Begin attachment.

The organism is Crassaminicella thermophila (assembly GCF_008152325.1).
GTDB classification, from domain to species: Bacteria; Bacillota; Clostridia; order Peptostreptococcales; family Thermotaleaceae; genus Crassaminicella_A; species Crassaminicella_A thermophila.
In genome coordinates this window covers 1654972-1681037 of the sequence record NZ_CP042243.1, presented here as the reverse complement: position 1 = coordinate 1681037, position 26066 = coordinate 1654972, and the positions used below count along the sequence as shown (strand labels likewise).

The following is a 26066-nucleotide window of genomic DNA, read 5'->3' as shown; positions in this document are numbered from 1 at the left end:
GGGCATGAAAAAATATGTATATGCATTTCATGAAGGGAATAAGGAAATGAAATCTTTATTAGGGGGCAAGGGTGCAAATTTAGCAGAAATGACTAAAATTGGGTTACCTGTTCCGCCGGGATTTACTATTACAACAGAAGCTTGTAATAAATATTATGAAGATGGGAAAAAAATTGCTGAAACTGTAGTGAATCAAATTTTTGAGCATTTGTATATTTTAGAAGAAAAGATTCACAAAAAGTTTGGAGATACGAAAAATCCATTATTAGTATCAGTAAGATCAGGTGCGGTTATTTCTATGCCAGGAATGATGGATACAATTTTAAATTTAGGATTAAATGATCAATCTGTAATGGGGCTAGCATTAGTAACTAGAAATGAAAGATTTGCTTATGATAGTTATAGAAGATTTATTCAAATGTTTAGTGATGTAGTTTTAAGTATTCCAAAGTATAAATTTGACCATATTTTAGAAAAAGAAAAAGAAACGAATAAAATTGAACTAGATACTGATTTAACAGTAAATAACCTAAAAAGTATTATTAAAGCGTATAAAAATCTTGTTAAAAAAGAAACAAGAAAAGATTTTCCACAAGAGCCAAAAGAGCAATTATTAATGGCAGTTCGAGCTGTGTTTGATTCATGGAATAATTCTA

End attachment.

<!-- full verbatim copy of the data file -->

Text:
The organism is Crassaminicella thermophila (assembly GCF_008152325.1).
GTDB classification, from domain to species: Bacteria; Bacillota; Clostridia; order Peptostreptococcales; family Thermotaleaceae; genus Crassaminicella_A; species Crassaminicella_A thermophila.
In genome coordinates this window covers 1654972-1681037 of the sequence record NZ_CP042243.1, presented here as the reverse complement: position 1 = coordinate 1681037, position 26066 = coordinate 1654972, and the positions used below count along the sequence as shown (strand labels likewise).

The following is a 26066-nucleotide window of genomic DNA, read 5'->3' as shown; positions in this document are numbered from 1 at the left end:
GGGCATGAAAAAATATGTATATGCATTTCATGAAGGGAATAAGGAAATGAAATCTTTATTAGGGGGCAAGGGTGCAAATTTAGCAGAAATGACTAAAATTGGGTTACCTGTTCCGCCGGGATTTACTATTACAACAGAAGCTTGTAATAAATATTATGAAGATGGGAAAAAAATTGCTGAAACTGTAGTGAATCAAATTTTTGAGCATTTGTATATTTTAGAAGAAAAGATTCACAAAAAGTTTGGAGATACGAAAAATCCATTATTAGTATCAGTAAGATCAGGTGCGGTTATTTCTATGCCAGGAATGATGGATACAATTTTAAATTTAGGATTAAATGATCAATCTGTAATGGGGCTAGCATTAGTAACTAGAAATGAAAGATTTGCTTATGATAGTTATAGAAGATTTATTCAAATGTTTAGTGATGTAGTTTTAAGTATTCCAAAGTATAAATTTGACCATATTTTAGAAAAAGAAAAAGAAACGAATAAAATTGAACTAGATACTGATTTAACAGTAAATAACCTAAAAAGTATTATTAAAGCGTATAAAAATCTTGTTAAAAAAGAAACAAGAAAAGATTTTCCACAAGAGCCAAAAGAGCAATTATTAATGGCAGTTCGAGCTGTGTTTGATTCATGGAATAATTCTA